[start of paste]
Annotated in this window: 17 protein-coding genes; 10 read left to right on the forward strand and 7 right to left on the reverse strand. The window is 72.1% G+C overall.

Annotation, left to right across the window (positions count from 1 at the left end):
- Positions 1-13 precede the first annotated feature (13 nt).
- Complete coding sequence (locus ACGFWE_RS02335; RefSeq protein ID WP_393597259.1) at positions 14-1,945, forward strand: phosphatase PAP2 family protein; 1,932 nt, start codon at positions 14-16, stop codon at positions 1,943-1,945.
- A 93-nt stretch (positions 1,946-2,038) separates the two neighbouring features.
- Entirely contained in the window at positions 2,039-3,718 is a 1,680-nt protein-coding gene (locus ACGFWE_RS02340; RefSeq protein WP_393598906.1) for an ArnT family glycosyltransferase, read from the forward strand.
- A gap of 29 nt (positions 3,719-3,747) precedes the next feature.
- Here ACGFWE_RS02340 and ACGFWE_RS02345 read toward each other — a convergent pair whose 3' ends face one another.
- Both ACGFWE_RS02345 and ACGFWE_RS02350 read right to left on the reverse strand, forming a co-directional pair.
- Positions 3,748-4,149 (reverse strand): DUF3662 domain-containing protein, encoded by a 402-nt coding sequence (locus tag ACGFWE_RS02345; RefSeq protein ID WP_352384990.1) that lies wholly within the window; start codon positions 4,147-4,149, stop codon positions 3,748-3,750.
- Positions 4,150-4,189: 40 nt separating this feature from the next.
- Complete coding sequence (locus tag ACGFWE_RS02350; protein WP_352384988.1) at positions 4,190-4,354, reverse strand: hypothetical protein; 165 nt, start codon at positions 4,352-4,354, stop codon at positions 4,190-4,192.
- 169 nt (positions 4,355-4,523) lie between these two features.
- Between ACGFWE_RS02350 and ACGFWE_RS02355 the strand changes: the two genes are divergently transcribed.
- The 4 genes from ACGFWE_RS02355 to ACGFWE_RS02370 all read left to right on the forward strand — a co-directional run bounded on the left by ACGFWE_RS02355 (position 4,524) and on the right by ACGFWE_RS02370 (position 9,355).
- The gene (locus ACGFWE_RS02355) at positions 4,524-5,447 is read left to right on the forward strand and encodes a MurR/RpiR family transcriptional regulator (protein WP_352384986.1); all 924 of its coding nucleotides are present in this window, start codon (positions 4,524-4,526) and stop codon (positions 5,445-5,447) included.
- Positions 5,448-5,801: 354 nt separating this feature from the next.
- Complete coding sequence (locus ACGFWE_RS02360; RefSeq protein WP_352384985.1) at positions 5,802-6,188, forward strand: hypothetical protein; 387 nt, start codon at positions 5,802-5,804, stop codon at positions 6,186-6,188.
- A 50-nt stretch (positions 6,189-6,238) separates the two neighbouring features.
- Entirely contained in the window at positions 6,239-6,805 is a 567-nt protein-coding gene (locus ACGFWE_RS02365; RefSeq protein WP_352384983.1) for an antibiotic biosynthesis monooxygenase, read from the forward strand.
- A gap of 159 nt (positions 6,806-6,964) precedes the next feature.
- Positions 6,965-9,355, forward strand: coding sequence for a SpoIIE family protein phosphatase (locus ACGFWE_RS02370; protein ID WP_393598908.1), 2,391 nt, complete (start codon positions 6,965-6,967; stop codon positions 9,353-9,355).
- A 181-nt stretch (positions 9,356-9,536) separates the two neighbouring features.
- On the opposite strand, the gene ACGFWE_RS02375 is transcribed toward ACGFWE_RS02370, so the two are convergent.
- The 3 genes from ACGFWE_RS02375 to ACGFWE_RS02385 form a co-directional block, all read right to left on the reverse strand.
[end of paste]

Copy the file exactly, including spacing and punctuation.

Annotated in this window: 17 protein-coding genes; 10 read left to right on the forward strand and 7 right to left on the reverse strand. The window is 72.1% G+C overall.

Annotation, left to right across the window (positions count from 1 at the left end):
- Positions 1-13 precede the first annotated feature (13 nt).
- Complete coding sequence (locus ACGFWE_RS02335; RefSeq protein ID WP_393597259.1) at positions 14-1,945, forward strand: phosphatase PAP2 family protein; 1,932 nt, start codon at positions 14-16, stop codon at positions 1,943-1,945.
- A 93-nt stretch (positions 1,946-2,038) separates the two neighbouring features.
- Entirely contained in the window at positions 2,039-3,718 is a 1,680-nt protein-coding gene (locus ACGFWE_RS02340; RefSeq protein WP_393598906.1) for an ArnT family glycosyltransferase, read from the forward strand.
- A gap of 29 nt (positions 3,719-3,747) precedes the next feature.
- Here ACGFWE_RS02340 and ACGFWE_RS02345 read toward each other — a convergent pair whose 3' ends face one another.
- Both ACGFWE_RS02345 and ACGFWE_RS02350 read right to left on the reverse strand, forming a co-directional pair.
- Positions 3,748-4,149 (reverse strand): DUF3662 domain-containing protein, encoded by a 402-nt coding sequence (locus tag ACGFWE_RS02345; RefSeq protein ID WP_352384990.1) that lies wholly within the window; start codon positions 4,147-4,149, stop codon positions 3,748-3,750.
- Positions 4,150-4,189: 40 nt separating this feature from the next.
- Complete coding sequence (locus tag ACGFWE_RS02350; protein WP_352384988.1) at positions 4,190-4,354, reverse strand: hypothetical protein; 165 nt, start codon at positions 4,352-4,354, stop codon at positions 4,190-4,192.
- 169 nt (positions 4,355-4,523) lie between these two features.
- Between ACGFWE_RS02350 and ACGFWE_RS02355 the strand changes: the two genes are divergently transcribed.
- The 4 genes from ACGFWE_RS02355 to ACGFWE_RS02370 all read left to right on the forward strand — a co-directional run bounded on the left by ACGFWE_RS02355 (position 4,524) and on the right by ACGFWE_RS02370 (position 9,355).
- The gene (locus ACGFWE_RS02355) at positions 4,524-5,447 is read left to right on the forward strand and encodes a MurR/RpiR family transcriptional regulator (protein WP_352384986.1); all 924 of its coding nucleotides are present in this window, start codon (positions 4,524-4,526) and stop codon (positions 5,445-5,447) included.
- Positions 5,448-5,801: 354 nt separating this feature from the next.
- Complete coding sequence (locus ACGFWE_RS02360; RefSeq protein WP_352384985.1) at positions 5,802-6,188, forward strand: hypothetical protein; 387 nt, start codon at positions 5,802-5,804, stop codon at positions 6,186-6,188.
- A 50-nt stretch (positions 6,189-6,238) separates the two neighbouring features.
- Entirely contained in the window at positions 6,239-6,805 is a 567-nt protein-coding gene (locus ACGFWE_RS02365; RefSeq protein WP_352384983.1) for an antibiotic biosynthesis monooxygenase, read from the forward strand.
- A gap of 159 nt (positions 6,806-6,964) precedes the next feature.
- Positions 6,965-9,355, forward strand: coding sequence for a SpoIIE family protein phosphatase (locus ACGFWE_RS02370; protein ID WP_393598908.1), 2,391 nt, complete (start codon positions 6,965-6,967; stop codon positions 9,353-9,355).
- A 181-nt stretch (positions 9,356-9,536) separates the two neighbouring features.
- On the opposite strand, the gene ACGFWE_RS02375 is transcribed toward ACGFWE_RS02370, so the two are convergent.
- The 3 genes from ACGFWE_RS02375 to ACGFWE_RS02385 form a co-directional block, all read right to left on the reverse strand.